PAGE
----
Nise Murasaki inaka Genji (偐紫田舎源氏), translated variously as The Rustic Genji, False Murasaki and a Country Genji, or A Fraudulent Murasaki's Bumpkin Genji, is a late-Edo period Japanese literary parody of the Tale of Genji by Murasaki Shikibu. The work, by Ryūtei Tanehiko (柳亭種彦) (1783-1842) with illustrations by Utagawa Kunisada, was published in a woodblock edition between 1829 and 1842 by Senkakudō.
The parody shifts the time-frame from the Heian period to the Muromachi period, and replaces inserted waka poetry with haiku.
It was the best-selling example of the genre known as gōkan (合巻), a popular literary form that merged image with text. The plot centres on the outlandish adventures of Ashikaga Mitsuuji, second son of Ashikaga Yoshimasa, while seeking to recover a stolen sword, mirror, and poem, upon which the security of the realm depend. The preface to the first chapter introduces the character Ōfuji, whose nickname is Murasaki Shikibu. In the preface to the tenth chapter, Tanehiko describes his own literary project:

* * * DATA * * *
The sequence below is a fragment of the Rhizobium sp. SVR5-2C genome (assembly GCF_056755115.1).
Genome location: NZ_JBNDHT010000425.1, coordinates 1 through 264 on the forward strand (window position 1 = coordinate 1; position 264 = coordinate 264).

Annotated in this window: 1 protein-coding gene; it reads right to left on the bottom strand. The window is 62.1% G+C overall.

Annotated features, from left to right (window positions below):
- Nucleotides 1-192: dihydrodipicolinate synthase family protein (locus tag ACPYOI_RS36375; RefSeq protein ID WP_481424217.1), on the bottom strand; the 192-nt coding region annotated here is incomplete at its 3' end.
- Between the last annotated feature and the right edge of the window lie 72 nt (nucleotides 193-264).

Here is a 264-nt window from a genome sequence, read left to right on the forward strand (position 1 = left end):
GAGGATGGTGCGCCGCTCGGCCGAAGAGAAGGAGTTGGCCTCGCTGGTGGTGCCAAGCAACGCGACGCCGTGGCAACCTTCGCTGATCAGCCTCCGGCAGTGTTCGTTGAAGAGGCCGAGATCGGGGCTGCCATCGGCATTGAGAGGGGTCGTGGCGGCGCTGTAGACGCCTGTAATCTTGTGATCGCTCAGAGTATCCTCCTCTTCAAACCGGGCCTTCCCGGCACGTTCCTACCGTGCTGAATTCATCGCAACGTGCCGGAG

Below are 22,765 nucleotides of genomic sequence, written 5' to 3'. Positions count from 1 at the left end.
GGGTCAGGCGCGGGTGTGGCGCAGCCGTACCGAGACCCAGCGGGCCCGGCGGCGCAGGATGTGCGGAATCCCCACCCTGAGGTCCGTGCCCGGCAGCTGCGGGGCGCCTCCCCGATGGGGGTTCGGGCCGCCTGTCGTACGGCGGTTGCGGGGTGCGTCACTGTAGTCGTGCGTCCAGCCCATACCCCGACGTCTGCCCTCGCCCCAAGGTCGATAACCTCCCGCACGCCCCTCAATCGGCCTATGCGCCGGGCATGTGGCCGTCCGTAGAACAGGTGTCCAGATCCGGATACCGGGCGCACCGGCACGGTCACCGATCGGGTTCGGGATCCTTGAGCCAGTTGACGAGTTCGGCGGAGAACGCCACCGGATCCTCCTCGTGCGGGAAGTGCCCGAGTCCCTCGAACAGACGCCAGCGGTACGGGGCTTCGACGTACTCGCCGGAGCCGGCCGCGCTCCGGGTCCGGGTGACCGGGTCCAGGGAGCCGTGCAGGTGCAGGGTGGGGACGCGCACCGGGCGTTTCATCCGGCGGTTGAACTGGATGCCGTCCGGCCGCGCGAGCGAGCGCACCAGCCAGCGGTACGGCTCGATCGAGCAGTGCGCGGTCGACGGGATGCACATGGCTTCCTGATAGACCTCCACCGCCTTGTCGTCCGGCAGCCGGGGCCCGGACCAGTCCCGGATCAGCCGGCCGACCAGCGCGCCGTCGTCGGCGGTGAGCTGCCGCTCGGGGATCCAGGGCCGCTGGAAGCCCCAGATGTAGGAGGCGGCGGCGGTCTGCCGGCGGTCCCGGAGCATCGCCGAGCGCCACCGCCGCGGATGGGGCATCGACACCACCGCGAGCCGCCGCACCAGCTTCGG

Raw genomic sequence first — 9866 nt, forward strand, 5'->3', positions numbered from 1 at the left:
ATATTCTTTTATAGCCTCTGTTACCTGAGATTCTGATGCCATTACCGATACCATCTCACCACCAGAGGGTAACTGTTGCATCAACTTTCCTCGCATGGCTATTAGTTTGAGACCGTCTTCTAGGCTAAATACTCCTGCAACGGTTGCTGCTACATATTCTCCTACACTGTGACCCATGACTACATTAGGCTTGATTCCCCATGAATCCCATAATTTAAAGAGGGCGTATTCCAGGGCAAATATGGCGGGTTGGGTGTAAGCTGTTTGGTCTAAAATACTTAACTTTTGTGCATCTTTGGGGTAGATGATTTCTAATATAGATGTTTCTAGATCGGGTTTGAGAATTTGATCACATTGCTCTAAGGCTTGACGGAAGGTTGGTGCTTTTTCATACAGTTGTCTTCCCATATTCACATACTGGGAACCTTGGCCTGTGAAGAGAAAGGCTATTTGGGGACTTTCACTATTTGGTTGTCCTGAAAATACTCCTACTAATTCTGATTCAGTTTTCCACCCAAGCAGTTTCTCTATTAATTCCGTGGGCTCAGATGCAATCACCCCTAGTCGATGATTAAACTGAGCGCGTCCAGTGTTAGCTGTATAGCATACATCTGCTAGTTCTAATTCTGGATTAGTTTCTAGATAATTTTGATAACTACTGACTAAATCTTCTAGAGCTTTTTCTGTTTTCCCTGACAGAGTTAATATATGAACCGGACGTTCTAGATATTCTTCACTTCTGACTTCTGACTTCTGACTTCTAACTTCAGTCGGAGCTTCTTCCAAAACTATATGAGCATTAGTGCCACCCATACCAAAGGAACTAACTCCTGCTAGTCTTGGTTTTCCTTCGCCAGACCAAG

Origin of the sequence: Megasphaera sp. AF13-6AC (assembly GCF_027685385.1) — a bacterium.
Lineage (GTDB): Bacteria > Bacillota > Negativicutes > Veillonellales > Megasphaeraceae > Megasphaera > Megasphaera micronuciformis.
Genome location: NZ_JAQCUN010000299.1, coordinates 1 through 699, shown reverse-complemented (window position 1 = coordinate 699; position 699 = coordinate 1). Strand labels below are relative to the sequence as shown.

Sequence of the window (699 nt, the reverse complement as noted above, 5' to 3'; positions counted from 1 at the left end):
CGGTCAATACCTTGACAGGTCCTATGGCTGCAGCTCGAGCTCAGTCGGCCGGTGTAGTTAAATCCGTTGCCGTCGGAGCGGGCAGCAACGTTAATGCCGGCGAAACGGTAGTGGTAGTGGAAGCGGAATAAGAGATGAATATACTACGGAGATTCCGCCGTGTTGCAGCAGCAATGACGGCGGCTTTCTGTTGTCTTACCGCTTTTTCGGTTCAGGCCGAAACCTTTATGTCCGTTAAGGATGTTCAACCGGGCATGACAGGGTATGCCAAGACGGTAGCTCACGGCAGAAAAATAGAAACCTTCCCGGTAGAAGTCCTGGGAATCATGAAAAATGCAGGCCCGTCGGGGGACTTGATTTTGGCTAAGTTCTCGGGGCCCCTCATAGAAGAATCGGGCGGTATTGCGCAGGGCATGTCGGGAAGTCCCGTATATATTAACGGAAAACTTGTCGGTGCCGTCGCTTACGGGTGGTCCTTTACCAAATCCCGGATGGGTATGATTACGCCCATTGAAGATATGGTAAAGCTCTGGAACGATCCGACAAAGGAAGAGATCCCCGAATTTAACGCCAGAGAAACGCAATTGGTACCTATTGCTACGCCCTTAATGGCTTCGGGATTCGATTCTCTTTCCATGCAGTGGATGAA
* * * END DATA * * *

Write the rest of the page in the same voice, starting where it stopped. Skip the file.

When I first began to write The Rustic Genji an aged friend said to me: "You should try to the best of your ability to preserve the language of the original and not alter the story. It will probably then be of some use to young people who haven't read The Tale of Genji." But a young friend said, "You should vary the plot. Weave in effects from Kabuki and the puppet theatre. Surely there can't be anyone who hasn't read Genji."